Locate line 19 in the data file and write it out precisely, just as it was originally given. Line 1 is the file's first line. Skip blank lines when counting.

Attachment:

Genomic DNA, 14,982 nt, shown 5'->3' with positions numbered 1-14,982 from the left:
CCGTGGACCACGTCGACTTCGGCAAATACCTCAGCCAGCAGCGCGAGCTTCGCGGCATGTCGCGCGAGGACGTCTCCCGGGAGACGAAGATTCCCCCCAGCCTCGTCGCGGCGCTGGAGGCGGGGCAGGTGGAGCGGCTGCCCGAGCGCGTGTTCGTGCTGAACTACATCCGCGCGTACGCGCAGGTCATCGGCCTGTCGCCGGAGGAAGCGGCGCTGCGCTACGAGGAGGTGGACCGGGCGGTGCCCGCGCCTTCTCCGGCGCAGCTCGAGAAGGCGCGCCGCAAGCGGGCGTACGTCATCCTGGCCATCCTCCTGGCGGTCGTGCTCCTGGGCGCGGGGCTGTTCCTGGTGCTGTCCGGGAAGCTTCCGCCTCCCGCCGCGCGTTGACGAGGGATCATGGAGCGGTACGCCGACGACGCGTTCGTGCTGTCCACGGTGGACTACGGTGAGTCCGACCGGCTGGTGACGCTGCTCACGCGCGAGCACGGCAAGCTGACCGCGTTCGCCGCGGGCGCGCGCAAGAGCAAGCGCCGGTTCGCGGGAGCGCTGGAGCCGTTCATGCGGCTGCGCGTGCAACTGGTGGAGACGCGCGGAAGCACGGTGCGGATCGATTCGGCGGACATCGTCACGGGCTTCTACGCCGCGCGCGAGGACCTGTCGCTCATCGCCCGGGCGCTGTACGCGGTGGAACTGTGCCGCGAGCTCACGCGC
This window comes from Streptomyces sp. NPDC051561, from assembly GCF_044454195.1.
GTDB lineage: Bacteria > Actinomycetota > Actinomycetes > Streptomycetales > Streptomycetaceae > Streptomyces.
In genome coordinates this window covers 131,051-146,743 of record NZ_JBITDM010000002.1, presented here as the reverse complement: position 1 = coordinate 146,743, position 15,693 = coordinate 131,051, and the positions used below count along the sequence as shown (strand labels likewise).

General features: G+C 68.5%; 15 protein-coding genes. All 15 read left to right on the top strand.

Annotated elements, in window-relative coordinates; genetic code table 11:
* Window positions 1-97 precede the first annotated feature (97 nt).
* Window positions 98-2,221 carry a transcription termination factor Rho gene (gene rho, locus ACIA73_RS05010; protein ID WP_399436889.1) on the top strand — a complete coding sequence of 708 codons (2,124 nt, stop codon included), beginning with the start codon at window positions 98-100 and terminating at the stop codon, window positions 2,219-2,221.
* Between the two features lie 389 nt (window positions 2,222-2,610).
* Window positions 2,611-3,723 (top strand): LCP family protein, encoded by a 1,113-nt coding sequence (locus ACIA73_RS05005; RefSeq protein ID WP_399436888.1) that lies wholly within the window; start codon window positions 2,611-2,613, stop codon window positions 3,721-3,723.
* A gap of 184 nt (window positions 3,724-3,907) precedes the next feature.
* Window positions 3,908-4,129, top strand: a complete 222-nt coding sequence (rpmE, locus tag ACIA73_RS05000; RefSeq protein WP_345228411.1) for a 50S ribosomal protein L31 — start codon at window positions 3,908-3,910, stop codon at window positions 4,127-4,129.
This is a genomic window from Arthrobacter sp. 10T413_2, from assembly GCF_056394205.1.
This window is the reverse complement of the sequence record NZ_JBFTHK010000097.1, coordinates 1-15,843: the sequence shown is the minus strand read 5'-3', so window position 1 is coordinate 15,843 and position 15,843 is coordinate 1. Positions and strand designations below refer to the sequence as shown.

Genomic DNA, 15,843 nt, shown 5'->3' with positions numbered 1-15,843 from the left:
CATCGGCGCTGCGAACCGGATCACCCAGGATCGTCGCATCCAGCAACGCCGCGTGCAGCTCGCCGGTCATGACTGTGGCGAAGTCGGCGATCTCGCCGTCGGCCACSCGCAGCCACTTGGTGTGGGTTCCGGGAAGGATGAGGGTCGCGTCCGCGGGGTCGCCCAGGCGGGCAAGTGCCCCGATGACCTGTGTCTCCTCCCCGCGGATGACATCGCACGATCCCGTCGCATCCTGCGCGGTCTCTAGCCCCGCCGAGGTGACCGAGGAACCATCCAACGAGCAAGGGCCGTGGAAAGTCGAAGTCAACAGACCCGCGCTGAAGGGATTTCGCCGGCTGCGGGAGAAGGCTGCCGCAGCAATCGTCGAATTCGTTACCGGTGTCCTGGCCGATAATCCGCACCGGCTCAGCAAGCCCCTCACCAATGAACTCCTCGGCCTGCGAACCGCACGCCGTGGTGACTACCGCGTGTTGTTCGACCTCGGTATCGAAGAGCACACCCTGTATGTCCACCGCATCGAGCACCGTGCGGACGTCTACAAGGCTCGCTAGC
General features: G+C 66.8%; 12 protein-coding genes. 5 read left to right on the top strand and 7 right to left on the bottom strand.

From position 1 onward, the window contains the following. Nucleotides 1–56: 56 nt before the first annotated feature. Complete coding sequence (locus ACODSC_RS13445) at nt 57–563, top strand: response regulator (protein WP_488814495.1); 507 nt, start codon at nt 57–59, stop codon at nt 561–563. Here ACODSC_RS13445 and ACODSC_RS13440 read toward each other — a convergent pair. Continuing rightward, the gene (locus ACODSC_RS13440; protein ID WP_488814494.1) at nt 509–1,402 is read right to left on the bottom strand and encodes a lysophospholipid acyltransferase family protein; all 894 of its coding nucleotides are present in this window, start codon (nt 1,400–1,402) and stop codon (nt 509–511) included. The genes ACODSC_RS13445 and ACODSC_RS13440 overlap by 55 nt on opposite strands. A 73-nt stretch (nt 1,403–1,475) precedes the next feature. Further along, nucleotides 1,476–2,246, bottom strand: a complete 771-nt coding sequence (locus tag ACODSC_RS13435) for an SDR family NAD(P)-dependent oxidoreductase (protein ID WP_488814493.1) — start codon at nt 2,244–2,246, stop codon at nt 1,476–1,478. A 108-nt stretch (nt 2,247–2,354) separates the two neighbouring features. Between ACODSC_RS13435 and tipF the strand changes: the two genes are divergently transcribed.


From position 1 onward, the window contains the following. Nucleotides 1–56: 56 nt before the first annotated feature. Complete coding sequence (locus ACODSC_RS13445) at nt 57–563, top strand: response regulator (protein WP_488814495.1); 507 nt, start codon at nt 57–59, stop codon at nt 561–563. Here ACODSC_RS13445 and ACODSC_RS13440 read toward each other — a convergent pair. Continuing rightward, the gene (locus ACODSC_RS13440; protein ID WP_488814494.1) at nt 509–1,402 is read right to left on the bottom strand and encodes a lysophospholipid acyltransferase family protein; all 894 of its coding nucleotides are present in this window, start codon (nt 1,400–1,402) and stop codon (nt 509–511) included. The genes ACODSC_RS13445 and ACODSC_RS13440 overlap by 55 nt on opposite strands. A 73-nt stretch (nt 1,403–1,475) precedes the next feature. Further along, nucleotides 1,476–2,246, bottom strand: a complete 771-nt coding sequence (locus tag ACODSC_RS13435) for an SDR family NAD(P)-dependent oxidoreductase (protein ID WP_488814493.1) — start codon at nt 2,244–2,246, stop codon at nt 1,476–1,478. A 108-nt stretch (nt 2,247–2,354) separates the two neighbouring features. Between ACODSC_RS13435 and tipF the strand changes: the two genes are divergently transcribed.